A month into the Ramonat Seminar I am awed by our scholars’ enthusiasm and thoughtful contemplation of Dorothy Day’s life and philosophies. Ramonat scholars dove into Day’s autobiography The Long Loneliness, and introduced themselves to each other and the internet by relating Day’s Catholic social teachings to contemporary Catholic activism in Chicago and globally. Readers of their blogs learned about the Poor Clares‘s cookies, the Sisters of Mercy who work for vulnerable immigrants in Chicago, and a variety of vital local fights for food justice, with traditional soup kitchens and also local access and sustainable food practices. Scholars saw how Chicago-based catholic activism is personal, spiritual, and political, like the Students for Worker Justice advocating for improved labor conditions for Loyola’s Aramark workers, and the Catholic Campaign for Human Development, a group that a young Barack Obama worked alongside in his early career as a community organizer.
These themes of Catholic social teaching, local activism, and global networks persisted in our exploration of Dorothy Day’s Chicago. With a guest lecture by Dr. Elliott Gorn, a walking tour of the Back of the Yards by Chicago resident and scholar Dominic Pacyga, and a visit to iconic south side eatery Stanley’s, scholars imagined a 19th-century Chicago, examined the relationship between built space and social justice, and connected historical and ongoing segregation in Chicago.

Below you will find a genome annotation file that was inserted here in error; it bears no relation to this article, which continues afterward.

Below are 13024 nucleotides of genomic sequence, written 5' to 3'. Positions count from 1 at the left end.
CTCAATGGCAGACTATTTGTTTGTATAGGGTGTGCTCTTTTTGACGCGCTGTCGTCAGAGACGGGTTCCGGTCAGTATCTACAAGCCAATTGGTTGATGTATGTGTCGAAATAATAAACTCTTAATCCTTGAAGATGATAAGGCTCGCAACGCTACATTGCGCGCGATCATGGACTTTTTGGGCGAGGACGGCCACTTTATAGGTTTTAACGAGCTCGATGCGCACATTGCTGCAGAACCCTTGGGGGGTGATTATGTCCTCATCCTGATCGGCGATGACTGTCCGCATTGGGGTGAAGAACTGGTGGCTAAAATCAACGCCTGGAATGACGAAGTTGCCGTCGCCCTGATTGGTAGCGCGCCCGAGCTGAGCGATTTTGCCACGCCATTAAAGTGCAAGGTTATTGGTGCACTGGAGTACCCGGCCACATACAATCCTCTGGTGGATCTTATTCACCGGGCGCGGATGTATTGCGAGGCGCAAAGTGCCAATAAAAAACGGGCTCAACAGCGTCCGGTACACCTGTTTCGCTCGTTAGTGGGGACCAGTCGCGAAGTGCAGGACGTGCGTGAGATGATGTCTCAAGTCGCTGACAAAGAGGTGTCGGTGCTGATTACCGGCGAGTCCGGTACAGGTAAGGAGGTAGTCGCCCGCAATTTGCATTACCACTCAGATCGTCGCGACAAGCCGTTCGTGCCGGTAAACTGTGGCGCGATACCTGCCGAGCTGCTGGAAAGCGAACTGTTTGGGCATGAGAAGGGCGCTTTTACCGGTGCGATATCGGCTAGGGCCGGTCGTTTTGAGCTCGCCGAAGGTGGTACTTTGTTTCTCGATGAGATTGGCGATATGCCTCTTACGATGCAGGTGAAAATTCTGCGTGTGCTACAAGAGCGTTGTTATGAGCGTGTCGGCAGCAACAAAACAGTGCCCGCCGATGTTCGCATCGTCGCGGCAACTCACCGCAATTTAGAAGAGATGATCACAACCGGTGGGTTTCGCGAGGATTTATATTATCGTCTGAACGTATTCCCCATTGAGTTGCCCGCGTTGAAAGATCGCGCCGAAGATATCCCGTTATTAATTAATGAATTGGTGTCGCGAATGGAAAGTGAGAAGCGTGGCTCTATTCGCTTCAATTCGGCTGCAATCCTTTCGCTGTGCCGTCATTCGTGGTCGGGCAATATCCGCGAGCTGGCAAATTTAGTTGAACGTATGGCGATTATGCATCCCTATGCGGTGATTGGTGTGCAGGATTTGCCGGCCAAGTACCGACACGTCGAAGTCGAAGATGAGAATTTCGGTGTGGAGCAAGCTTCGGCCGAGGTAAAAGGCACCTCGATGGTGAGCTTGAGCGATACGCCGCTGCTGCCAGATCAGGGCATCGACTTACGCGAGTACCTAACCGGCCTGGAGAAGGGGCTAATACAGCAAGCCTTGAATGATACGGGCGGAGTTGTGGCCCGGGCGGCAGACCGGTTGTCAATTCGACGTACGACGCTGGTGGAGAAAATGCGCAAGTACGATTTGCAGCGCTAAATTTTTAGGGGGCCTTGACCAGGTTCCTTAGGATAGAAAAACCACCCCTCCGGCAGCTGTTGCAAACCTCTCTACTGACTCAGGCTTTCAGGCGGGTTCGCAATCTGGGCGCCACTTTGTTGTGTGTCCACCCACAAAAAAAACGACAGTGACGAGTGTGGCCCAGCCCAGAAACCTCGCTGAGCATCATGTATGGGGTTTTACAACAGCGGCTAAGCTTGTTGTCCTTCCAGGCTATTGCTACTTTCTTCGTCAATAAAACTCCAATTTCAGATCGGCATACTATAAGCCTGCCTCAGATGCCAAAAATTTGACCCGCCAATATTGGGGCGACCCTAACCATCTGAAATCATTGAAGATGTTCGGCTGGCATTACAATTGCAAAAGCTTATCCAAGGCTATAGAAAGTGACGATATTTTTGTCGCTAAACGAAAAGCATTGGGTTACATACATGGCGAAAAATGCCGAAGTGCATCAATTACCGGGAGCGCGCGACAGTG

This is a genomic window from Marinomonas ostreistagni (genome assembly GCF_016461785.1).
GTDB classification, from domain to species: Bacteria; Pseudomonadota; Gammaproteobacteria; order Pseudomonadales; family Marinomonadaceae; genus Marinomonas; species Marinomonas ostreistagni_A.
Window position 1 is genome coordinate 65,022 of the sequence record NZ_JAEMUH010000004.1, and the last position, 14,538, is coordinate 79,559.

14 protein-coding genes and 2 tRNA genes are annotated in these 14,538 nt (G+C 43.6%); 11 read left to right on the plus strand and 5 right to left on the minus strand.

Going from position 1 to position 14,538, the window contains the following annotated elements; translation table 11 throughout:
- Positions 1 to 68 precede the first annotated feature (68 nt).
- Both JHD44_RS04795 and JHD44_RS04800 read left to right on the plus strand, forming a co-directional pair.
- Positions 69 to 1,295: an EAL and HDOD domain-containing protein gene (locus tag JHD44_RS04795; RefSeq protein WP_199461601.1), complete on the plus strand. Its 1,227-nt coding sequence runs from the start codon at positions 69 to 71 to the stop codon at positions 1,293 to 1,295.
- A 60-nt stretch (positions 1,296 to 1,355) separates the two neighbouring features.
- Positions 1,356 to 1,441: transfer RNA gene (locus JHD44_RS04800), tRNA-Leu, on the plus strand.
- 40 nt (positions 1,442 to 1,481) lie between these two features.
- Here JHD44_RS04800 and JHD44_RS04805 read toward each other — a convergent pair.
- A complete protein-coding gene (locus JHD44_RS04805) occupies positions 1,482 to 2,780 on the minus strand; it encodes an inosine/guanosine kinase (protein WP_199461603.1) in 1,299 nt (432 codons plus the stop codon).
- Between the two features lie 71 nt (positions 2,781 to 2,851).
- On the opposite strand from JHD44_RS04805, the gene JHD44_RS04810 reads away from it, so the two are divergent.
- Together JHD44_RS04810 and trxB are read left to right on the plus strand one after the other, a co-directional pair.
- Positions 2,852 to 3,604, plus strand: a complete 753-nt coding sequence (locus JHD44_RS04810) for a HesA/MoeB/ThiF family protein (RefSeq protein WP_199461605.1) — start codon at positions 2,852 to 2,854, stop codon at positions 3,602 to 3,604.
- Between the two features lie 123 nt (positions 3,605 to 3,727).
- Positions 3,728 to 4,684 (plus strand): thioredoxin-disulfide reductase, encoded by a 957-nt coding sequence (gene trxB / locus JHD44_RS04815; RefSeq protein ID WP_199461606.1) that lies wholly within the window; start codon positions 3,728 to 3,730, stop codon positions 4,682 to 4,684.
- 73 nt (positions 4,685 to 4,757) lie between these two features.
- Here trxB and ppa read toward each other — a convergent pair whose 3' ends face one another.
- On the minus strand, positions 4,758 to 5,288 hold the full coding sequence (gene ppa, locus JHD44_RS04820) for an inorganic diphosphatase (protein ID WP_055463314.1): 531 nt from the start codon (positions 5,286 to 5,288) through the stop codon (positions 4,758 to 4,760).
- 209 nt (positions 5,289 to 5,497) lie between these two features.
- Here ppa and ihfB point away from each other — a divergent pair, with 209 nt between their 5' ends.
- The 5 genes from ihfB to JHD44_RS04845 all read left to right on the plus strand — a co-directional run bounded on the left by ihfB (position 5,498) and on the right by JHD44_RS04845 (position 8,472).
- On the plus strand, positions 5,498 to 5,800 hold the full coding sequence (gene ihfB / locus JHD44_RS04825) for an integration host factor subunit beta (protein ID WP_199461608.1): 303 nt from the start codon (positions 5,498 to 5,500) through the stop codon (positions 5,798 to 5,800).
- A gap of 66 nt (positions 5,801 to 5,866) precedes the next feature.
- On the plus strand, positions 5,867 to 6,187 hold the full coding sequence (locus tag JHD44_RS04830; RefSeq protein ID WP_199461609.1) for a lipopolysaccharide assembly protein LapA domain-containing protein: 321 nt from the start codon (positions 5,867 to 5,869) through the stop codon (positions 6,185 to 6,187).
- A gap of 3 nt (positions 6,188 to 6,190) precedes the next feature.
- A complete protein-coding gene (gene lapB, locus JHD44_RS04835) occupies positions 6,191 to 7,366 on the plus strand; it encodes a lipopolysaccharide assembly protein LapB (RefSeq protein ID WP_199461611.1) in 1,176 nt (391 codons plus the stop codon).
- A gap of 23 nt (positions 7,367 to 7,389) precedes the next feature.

Through readings on the Catholic Worker Movement and Appalachian Bishops’ Pastoral letters, this week we begin to explore the necessary marriage of social and environmental justice. Scholars noted that the Church’s stance on climate change is rooted in notions of global stewardship and a concern for the poor that echoes the 19th century debate on Darwinism and eugenics. This weekend, we’ll see this marriage of economic and environmental justice in action, as we visit the White Rose Farm and experience Maurin and Day’s Land Movement as it has evolved into the 21st century. We will continue to immerse ourselves in the deep history of Catholic social teachings and evolving notions of social justice, a history filled with such radical ideas that “it looks like new”.